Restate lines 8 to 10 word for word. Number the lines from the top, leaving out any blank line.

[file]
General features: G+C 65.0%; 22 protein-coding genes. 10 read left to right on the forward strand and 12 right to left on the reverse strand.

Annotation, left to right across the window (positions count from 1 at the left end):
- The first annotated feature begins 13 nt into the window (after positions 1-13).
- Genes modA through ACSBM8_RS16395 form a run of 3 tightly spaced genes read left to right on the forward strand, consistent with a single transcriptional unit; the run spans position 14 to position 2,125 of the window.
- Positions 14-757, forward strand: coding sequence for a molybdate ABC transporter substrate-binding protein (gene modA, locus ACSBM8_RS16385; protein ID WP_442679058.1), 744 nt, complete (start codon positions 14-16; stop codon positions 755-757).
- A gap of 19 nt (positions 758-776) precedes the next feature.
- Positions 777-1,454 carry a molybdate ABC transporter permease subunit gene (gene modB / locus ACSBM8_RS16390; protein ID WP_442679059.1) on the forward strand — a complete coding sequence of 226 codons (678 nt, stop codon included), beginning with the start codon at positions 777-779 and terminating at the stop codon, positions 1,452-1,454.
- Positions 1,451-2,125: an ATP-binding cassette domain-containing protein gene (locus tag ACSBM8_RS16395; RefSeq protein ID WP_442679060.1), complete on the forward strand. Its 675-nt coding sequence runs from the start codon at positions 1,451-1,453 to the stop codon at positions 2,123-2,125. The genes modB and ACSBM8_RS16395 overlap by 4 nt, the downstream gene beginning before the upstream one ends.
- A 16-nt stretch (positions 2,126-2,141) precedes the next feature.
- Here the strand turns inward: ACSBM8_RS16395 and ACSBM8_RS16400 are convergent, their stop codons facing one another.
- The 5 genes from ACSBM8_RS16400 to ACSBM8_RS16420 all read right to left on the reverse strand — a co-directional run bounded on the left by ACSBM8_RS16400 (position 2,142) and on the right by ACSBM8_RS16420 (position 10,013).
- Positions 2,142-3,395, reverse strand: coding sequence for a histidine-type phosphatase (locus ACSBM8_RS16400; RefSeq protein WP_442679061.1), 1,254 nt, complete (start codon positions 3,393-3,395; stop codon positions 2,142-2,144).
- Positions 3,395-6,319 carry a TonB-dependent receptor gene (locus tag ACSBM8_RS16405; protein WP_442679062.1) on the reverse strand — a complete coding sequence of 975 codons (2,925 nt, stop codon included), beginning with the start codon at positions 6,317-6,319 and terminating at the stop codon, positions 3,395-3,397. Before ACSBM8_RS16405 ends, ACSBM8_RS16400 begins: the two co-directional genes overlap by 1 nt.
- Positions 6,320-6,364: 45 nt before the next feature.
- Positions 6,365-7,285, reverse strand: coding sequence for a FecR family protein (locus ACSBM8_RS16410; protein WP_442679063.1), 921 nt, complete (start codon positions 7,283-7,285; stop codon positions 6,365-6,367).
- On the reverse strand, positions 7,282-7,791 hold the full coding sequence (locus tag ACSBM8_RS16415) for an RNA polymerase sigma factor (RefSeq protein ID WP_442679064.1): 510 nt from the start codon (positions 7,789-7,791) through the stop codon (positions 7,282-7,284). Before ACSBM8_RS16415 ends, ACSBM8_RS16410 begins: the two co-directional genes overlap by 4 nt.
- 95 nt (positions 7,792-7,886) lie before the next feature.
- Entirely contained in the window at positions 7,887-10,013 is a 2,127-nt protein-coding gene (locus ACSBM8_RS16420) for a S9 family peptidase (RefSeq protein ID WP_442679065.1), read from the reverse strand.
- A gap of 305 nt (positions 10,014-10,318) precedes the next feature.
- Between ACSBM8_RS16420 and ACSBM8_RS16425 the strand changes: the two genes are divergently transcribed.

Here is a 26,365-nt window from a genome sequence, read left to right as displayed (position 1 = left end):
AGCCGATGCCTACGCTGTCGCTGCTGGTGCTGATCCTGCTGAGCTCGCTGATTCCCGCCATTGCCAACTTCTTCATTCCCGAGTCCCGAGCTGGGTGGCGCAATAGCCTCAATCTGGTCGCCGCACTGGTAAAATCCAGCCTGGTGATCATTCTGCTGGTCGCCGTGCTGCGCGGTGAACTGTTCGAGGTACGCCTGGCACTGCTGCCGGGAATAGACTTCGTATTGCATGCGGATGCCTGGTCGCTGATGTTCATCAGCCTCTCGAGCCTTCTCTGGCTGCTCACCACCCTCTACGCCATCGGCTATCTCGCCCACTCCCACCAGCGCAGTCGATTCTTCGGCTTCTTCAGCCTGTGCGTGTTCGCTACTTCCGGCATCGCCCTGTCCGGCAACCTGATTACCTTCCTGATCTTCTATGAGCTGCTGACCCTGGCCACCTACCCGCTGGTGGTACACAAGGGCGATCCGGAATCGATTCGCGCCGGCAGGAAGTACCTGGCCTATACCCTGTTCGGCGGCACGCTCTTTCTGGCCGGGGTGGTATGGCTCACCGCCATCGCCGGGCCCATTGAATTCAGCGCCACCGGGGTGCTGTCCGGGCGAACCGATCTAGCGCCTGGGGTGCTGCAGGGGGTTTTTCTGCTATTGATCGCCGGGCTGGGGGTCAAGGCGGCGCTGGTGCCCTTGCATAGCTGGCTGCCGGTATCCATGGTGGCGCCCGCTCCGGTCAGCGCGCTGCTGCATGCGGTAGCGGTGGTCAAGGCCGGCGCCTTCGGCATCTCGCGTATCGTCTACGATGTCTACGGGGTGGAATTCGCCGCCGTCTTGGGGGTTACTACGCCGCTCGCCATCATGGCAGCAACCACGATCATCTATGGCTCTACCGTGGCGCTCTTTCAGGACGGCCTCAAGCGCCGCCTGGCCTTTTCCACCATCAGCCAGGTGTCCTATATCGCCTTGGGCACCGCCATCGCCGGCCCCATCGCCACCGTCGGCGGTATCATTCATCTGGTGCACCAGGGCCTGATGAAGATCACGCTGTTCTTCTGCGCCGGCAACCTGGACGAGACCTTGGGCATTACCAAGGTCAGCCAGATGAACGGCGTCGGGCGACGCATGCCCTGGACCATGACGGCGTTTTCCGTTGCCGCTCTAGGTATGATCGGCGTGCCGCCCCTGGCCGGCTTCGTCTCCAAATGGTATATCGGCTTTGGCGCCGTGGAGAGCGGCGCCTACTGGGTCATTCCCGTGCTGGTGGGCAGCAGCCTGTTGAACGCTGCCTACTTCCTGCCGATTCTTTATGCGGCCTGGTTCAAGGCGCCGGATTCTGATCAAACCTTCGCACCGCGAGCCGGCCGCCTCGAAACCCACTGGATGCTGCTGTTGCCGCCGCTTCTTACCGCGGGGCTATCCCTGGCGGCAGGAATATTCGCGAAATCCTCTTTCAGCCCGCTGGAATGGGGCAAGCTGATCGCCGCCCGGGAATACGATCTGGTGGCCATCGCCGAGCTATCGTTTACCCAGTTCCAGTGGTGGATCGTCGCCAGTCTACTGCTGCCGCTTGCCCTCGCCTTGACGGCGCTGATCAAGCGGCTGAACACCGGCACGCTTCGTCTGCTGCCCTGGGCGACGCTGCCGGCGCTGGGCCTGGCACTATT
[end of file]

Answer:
- Positions 1,451-2,125: an ATP-binding cassette domain-containing protein gene (locus tag ACSBM8_RS16395; RefSeq protein ID WP_442679060.1), complete on the forward strand. Its 675-nt coding sequence runs from the start codon at positions 1,451-1,453 to the stop codon at positions 2,123-2,125. The genes modB and ACSBM8_RS16395 overlap by 4 nt, the downstream gene beginning before the upstream one ends.
- A 16-nt stretch (positions 2,126-2,141) precedes the next feature.
- Here the strand turns inward: ACSBM8_RS16395 and ACSBM8_RS16400 are convergent, their stop codons facing one another.